1964 Toyota Land Cruiser FJ45 Pickup

The value of older SUVs has been on the rise lately. And one of the classic models that went against the trend was the legendary Toyota Land Cruiser FJ40 series. Today, thanks to these market forces and the innovation industry, FJ40s are quite expensive. But this week’s case in point: a 1964 Toyota Land Cruiser FJ45 pickup.

TheFJ45 gave the Toyota Land Cruiser more room foractivities.

Today, most Americans know the Toyota Land Cruiser as an SUV. However, it was marketed as a pickup in the past and is still sold in some countries. And in the case of the FJ40/FJ45, it was one of many available configurations, reports Silodrome.

Multiple body styles became possible because Toyota offered the Land Cruiser J40 in three wheelbase lengths, reports Silodrome. The J45 version has the longest wheelbase, so it was generally sold as a sunroofed car, according to Hagerty and FJ.

In fact, while restomod companies can give you modern, the original pickup model is quite rare. According to FourWheeler, the FJ45 represented less than 1% of Toyota Land Cruiser sales from 1960 to 1984. That’s probably because the tax on chickens is driving up the price of the pickup, reports Hagerty.

With the exception of the cargo area and wheelbase, the FJ45 pickup is mechanically identical to the regular FJ40 Land Cruiser. The F in the name is an internal code referring to the SUV’s gasoline engine, and the B is the diesel engine, Silodrom said. In the pre-1975 example, that means a 3.9-liter six-in-line making 125 hp and 209 lb-ft, mated to a three-speed manual transmission, reports Silodrome. And of course an all-wheel drive system with transfer case, reports Autoblog.

The first Land Cruisers are not very luxurious. Air conditioning and power steering were not available as options until 1979, according to Silodrome. And even with the new 135-hp 4.2-liter six-in-line, they’re not fast, according to Car and Driver. The FJ45 is not a highway car, nor is it necessarily a comfort car, but it is a rugged and reliable workhorse, reports Petrolicious. And as a pickup, it can tow up to 3,500 pounds, reports TLC4x4.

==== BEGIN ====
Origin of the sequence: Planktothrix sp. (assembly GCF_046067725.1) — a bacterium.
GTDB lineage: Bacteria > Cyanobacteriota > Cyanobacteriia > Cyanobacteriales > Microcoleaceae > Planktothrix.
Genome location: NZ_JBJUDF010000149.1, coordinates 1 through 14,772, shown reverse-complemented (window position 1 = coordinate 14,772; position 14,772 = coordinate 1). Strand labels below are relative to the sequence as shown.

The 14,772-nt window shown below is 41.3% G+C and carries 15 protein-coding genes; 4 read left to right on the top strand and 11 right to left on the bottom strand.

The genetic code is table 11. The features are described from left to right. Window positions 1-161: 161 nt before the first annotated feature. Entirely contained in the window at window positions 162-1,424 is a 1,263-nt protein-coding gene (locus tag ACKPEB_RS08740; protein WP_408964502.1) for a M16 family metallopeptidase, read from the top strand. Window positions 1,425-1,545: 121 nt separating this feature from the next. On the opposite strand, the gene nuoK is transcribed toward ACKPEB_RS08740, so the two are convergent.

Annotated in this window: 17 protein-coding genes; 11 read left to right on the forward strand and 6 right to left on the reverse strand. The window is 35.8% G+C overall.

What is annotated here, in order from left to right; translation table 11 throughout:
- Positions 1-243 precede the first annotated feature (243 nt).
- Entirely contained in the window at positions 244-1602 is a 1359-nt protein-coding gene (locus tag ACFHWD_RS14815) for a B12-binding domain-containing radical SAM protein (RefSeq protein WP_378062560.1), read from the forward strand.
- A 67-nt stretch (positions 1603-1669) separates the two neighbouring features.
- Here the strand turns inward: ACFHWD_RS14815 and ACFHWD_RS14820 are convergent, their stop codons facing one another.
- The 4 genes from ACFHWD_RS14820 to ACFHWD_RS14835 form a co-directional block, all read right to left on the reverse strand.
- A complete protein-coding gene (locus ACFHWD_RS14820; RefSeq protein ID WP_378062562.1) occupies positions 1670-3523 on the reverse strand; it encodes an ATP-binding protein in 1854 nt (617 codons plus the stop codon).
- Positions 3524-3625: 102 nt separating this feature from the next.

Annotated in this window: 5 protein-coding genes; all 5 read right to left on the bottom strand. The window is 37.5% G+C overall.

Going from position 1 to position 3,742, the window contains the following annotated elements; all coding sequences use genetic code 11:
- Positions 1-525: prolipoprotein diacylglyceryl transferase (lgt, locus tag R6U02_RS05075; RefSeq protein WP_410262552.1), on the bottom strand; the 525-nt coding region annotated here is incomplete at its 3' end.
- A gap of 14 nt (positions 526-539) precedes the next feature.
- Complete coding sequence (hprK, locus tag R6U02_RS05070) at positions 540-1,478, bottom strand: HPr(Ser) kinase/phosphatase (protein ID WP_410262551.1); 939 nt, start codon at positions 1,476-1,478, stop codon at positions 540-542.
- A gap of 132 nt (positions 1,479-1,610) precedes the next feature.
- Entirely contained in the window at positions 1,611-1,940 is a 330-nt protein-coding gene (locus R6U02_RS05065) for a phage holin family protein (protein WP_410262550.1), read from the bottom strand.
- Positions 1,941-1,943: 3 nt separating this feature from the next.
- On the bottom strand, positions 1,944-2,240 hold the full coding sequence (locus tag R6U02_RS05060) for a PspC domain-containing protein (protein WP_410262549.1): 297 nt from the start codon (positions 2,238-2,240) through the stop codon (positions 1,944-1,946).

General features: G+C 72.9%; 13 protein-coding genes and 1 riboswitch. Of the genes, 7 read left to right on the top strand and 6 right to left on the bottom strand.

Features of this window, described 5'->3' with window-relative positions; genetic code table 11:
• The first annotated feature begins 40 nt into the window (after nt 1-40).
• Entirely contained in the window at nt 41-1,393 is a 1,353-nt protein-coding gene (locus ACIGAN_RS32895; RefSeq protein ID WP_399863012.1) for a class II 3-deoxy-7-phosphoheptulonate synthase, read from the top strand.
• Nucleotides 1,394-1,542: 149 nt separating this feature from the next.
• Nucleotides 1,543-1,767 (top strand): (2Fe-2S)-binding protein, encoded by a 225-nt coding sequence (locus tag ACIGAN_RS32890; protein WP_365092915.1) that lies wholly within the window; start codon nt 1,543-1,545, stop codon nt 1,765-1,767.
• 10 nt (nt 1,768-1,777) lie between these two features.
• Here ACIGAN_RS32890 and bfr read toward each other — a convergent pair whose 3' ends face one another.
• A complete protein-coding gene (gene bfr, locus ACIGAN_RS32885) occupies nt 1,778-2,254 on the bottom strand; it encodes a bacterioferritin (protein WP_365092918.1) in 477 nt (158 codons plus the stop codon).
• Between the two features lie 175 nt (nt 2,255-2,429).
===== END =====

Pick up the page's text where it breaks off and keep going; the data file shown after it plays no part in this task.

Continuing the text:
Pickup 1964 FJ45 Toyota Land Cruiser on trailer

3/4 front view of a 1964 Land Cruiser FJ45 pickup | with trailer

APPROPRIATE: Toyota may have killed a Land Cruiser in the United States. But in 2021, sales are on fire.

The 1964 FJ45 Toyota Land Cruiser currently offered on Bring a Trailer is not exactly in stock. But his adjustments make him a little more capable and easier to live with.

This FJ45 Land Cruiser uses an old Emu Nitrocharger Sport on shock absorbers and upgraded Dakar leaf springs. The truck is also equipped with BFGoodrich all-terrain tires and a Warn winch with front bumper. Plus spray lines with integrated ribbons. And while there’s no air conditioning, the interior has cloth repose seats with matching carpets and a CD player under the dash.

1964 Toyota Land Cruiser FJ45 pickup interior | bring trailer

APPROPRIATE: What’s the best year for a Toyota Land Cruiser?

Although some Land Cruisers of the era were equipped with interchangeable engines, this 1964 FJ45 still has the original 3.9-liter six-in-line with a three-speed manual transmission. However, the engine is fitted with a new carburettor and electronic ignition system by PerTronix. Bring a trailer and note that the current owner has replaced the ignition coil, distributor cap, radiator cap, battery, PCV valve and spark plugs. In addition, the fuel tank was replaced in 2016 and a new electric pump was installed in 2020.

Classic pickup SUV.

1964 Toyota Land Cruiser FJ45 pickup 3/4 rear view | Bringing a trailer

APPROPRIATE: Bring on the offer of the week: 1991 Jeep Grand Wagoner

At the time of writing, this 1964 Toyota Land Cruiser FJ45 pickup is up for auction on the Bring a Trailer site for $17,890, with three days to go. Some commentators claim that it is incorrectly referred to as a 1964 model, when in fact it is a 1967 model. However, the same commentators note that the differences are minimal at best.

And considering the age and condition of the truck, this 1964 FJ45 is undervalued. The average price of a Bring a Trailer is often between $20,000 and $40,000. And a well-maintained FJ40 Land Cruiser can easily be sold for more, says Hagerty. So, if you’ve been thinking about buying a rugged vintage work truck, this might be your chance.

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